Pa. role on Gosnell disputed
City officials said the state should have checked the clinic. A legislator said Phila. had a role.
Two top Philadelphia officials on Thursday told a state Senate committee looking into regulatory failures related to a "house of horrors" abortion clinic that the state Health Department is responsible for overseeing such clinics and that the city's main role should be to help patients take complaints to the state.
But State Sen. John H. Eichelberger Jr., chairman of the Senate's Local Government Committee, said the city must have some responsibility in regulating abortion clinics, noting that it deals with such issues as prevention of disease, nuisances to public health, building-code violations, and waste pickup. In the case of abortion provider Kermit Gosnell, he said, the city's message to the business was: "We don't care."
"Local oversight must have a prominent role," Eichelberger (R., Blair) said at the hearing at Drexel University. "Local health departments have power to regulate."
The hearing came in response to oversight concerns raised in a gruesome grand jury report in January that charged Gosnell with murder in the deaths of a patient and seven late-term babies who prosecutors say were born alive and killed. The report, which describes filthy and horrific conditions at the West Philadelphia clinic, severely rebuked the state Health Department for failing to shut it down.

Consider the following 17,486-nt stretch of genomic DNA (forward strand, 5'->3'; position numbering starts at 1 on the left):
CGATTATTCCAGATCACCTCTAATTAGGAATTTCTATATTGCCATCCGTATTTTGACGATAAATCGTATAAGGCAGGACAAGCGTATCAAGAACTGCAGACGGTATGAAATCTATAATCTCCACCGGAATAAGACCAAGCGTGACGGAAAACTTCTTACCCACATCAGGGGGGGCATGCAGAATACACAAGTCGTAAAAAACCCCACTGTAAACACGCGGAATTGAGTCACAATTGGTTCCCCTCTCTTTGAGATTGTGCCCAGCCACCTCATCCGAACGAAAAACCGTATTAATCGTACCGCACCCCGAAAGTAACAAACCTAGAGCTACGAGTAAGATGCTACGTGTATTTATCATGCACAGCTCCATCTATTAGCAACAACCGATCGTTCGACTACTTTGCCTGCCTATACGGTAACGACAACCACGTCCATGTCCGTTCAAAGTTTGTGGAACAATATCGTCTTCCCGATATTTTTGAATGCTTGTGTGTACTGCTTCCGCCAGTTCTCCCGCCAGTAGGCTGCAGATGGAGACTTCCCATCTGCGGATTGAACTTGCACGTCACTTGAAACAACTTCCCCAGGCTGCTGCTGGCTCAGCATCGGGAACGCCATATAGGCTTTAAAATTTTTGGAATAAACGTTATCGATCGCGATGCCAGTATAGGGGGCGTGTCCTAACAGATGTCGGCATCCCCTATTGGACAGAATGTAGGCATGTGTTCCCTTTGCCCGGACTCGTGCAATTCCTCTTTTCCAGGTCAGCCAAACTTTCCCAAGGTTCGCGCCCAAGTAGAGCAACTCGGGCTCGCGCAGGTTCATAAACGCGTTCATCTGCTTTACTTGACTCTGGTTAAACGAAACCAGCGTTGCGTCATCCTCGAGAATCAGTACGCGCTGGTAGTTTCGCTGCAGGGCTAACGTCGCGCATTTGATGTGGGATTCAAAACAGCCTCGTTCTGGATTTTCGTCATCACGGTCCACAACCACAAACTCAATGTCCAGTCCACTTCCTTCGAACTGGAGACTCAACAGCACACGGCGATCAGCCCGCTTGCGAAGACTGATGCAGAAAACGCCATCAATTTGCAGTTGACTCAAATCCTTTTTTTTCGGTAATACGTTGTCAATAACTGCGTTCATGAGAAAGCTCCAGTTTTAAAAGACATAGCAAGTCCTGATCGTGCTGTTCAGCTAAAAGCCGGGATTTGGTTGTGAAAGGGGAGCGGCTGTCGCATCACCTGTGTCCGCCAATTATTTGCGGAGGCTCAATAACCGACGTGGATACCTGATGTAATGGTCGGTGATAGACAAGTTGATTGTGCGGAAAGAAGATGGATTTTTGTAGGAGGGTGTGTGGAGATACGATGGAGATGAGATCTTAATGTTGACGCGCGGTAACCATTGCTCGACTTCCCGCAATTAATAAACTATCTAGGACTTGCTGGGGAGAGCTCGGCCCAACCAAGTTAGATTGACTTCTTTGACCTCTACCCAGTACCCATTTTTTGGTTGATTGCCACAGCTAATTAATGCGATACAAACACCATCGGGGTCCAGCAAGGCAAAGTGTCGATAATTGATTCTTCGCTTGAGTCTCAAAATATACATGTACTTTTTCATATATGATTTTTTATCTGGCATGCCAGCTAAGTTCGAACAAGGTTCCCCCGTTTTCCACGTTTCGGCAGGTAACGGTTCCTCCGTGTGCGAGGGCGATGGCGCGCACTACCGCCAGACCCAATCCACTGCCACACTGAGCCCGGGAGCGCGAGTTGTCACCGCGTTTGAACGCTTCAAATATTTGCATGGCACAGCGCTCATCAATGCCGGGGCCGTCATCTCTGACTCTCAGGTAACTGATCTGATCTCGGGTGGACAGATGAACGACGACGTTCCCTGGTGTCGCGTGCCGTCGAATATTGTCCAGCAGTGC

Eichelberger, who opposes abortion rights, held the hearing to discuss concerns about local oversight, calling regulation of abortion clinics a "joint responsibility."
But City Solicitor Shelley Smith and Health Commissioner Donald Schwarz said the city's power is limited when it comes to abortion clinics, maintaining that the regulation of such facilities falls under the state Health Department. Schwarz said the city was working to develop better procedures to help people who want to file complaints with the state.
"I can't pull someone's license," Schwarz said. "The state has the authority and the state has the ability to regulate health-care facilities."
Several bills are moving through the legislature that would impose more stringent regulations on abortion clinics in response to the Gosnell case.